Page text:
I just finished this book the other day. It is a sort-of biography of Doug Psaltis about his journey to become a chef. The book tells of how he came into the world of cooking and the trainings he went through. In between, it featured the inner world of being a chef or cooking staff and also what was behind the scene in a restaurant. Doug Psaltis did wrote down how being a chef means having most of your time dedicated to cooking. It sounds a lot like putting most of your time to what you like, and by that it means MOST of your time. It was, of course, not a sacrifice everyone could do.
I had heard many friends who did not like the idea of working hard because they think that is no life and they think they want more family time. I am not saying things against these ideas because I do agree having time for family is essential and having a life that is not just about work-like-a-robot is crucial. However, here, I would like to ask the readers again. How much ‘more’ time do you think family time should be? In the end of your life, it is not about how much time you spend with your family. It is about how you spend your time with your family. There are chef, who spend their time cooking all the time, yet took out their precious little time to ensure quality family time with their family.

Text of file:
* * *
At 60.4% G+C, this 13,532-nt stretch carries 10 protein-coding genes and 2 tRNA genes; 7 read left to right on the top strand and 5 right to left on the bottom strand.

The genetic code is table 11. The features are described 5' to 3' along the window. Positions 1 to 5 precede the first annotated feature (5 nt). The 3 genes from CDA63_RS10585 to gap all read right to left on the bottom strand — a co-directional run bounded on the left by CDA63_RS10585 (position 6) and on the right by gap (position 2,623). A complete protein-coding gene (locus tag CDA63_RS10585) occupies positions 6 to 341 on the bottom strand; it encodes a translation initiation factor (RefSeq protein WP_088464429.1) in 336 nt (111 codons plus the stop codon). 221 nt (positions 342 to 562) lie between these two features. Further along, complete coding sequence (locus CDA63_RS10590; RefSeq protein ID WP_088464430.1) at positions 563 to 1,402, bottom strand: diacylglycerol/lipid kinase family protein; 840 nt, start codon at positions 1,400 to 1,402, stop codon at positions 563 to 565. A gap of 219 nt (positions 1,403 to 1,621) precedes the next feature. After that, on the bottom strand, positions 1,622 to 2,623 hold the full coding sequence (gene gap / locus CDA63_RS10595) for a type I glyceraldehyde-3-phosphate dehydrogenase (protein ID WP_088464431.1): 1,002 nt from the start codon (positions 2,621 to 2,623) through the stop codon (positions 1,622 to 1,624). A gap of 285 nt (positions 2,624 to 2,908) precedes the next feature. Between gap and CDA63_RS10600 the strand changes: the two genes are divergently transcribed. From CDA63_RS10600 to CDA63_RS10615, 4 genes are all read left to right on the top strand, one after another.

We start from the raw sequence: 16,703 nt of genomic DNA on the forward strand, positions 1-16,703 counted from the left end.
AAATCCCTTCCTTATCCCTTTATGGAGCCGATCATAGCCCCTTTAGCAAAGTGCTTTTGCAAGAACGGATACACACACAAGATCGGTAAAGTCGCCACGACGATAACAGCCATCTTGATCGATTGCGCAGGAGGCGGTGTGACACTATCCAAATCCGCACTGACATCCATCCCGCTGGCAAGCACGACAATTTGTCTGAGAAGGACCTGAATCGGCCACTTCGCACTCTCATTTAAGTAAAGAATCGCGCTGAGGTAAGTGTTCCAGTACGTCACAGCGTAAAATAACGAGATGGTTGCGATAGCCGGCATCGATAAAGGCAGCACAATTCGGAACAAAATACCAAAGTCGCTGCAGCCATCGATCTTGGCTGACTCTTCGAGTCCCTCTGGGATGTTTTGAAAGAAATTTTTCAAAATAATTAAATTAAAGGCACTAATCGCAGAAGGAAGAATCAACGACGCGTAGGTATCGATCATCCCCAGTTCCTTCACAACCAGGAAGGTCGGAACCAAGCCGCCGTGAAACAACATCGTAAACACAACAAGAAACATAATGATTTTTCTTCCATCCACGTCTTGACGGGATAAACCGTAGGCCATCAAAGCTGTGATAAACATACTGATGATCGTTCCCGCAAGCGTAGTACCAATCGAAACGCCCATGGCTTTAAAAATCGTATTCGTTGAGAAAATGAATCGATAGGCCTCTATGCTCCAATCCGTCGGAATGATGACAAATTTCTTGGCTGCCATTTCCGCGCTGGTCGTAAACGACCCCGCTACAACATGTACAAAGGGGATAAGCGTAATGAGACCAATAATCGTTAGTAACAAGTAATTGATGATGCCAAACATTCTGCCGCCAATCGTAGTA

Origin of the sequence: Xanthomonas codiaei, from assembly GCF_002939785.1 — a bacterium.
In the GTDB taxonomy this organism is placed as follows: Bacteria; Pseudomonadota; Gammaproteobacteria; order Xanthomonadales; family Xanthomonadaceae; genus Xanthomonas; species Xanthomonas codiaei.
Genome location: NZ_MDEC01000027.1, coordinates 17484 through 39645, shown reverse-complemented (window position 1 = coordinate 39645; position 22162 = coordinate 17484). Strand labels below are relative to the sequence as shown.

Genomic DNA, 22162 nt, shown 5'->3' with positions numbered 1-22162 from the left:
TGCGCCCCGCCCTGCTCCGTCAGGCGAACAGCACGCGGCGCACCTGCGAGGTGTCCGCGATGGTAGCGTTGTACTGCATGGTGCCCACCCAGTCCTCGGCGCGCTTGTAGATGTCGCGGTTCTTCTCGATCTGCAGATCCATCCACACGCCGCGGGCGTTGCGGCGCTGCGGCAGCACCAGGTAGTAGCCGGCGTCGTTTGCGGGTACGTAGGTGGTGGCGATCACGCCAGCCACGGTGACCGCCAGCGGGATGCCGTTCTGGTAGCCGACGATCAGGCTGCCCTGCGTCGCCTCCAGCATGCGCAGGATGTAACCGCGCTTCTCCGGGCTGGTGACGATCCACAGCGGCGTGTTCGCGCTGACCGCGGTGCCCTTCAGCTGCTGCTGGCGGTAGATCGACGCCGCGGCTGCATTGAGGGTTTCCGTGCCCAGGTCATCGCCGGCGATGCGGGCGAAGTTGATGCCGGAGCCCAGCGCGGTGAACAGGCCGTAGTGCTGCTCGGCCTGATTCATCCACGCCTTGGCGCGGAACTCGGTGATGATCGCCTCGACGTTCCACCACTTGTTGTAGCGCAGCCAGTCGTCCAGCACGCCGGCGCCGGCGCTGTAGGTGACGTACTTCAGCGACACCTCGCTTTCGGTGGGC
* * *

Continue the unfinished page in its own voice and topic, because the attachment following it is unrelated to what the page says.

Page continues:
Of course, at first I was pitying how little time these chefs are having when I was reading. But later I realized I worked almost at the same hour length as them. The difference, of course, is that my work was not that labour-exhausting, my travel time is definitely shorter, and I do have small little time off in between work which I will do things related to work but not as taxing. And later in his training, Doug Psaltis did went on to be trained as more of a chef than just a cook. In this period, he has to deal with normal cooking but at the same time, he keeps on upgrading himself by experience, experiment and also lots of studying whenever he has time.
Even though his field is not something that I am in, nor is he my idol, but I do take home these interesting quality that might be my mirror as I grow in my life. Even though the book did get boring at times, but it is a good lesson.